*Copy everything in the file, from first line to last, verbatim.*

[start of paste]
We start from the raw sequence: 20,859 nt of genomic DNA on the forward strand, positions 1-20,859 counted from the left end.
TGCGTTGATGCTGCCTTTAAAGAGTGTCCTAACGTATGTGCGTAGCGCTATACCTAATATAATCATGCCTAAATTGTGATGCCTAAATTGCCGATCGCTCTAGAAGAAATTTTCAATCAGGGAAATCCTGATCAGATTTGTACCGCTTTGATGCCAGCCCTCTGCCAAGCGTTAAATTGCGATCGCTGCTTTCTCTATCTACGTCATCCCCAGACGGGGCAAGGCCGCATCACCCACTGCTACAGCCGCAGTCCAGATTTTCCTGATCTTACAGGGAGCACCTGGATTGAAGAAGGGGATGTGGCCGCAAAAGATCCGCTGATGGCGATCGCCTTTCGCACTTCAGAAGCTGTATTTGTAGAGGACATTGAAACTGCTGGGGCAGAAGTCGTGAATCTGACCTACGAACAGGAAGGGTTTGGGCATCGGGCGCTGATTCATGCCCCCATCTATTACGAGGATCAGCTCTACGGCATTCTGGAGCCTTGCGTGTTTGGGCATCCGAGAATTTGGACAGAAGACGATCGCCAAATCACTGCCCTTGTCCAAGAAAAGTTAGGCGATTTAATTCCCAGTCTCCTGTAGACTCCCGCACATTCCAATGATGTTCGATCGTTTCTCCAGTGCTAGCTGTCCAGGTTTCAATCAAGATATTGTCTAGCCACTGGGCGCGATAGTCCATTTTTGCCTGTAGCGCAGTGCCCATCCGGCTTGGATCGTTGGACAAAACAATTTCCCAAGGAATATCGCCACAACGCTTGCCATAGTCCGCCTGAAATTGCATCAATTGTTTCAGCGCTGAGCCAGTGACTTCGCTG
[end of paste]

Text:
We start from the raw sequence: 20,859 nt of genomic DNA on the forward strand, positions 1-20,859 counted from the left end.
TGCGTTGATGCTGCCTTTAAAGAGTGTCCTAACGTATGTGCGTAGCGCTATACCTAATATAATCATGCCTAAATTGTGATGCCTAAATTGCCGATCGCTCTAGAAGAAATTTTCAATCAGGGAAATCCTGATCAGATTTGTACCGCTTTGATGCCAGCCCTCTGCCAAGCGTTAAATTGCGATCGCTGCTTTCTCTATCTACGTCATCCCCAGACGGGGCAAGGCCGCATCACCCACTGCTACAGCCGCAGTCCAGATTTTCCTGATCTTACAGGGAGCACCTGGATTGAAGAAGGGGATGTGGCCGCAAAAGATCCGCTGATGGCGATCGCCTTTCGCACTTCAGAAGCTGTATTTGTAGAGGACATTGAAACTGCTGGGGCAGAAGTCGTGAATCTGACCTACGAACAGGAAGGGTTTGGGCATCGGGCGCTGATTCATGCCCCCATCTATTACGAGGATCAGCTCTACGGCATTCTGGAGCCTTGCGTGTTTGGGCATCCGAGAATTTGGACAGAAGACGATCGCCAAATCACTGCCCTTGTCCAAGAAAAGTTAGGCGATTTAATTCCCAGTCTCCTGTAGACTCCCGCACATTCCAATGATGTTCGATCGTTTCTCCAGTGCTAGCTGTCCAGGTTTCAATCAAGATATTGTCTAGCCACTGGGCGCGATAGTCCATTTTTGCCTGTAGCGCAGTGCCCATCCGGCTTGGATCGTTGGACAAAACAATTTCCCAAGGAATATCGCCACAACGCTTGCCATAGTCCGCCTGAAATTGCATCAATTGTTTCAGCGCTGAGCCAGTGACTTCGCTG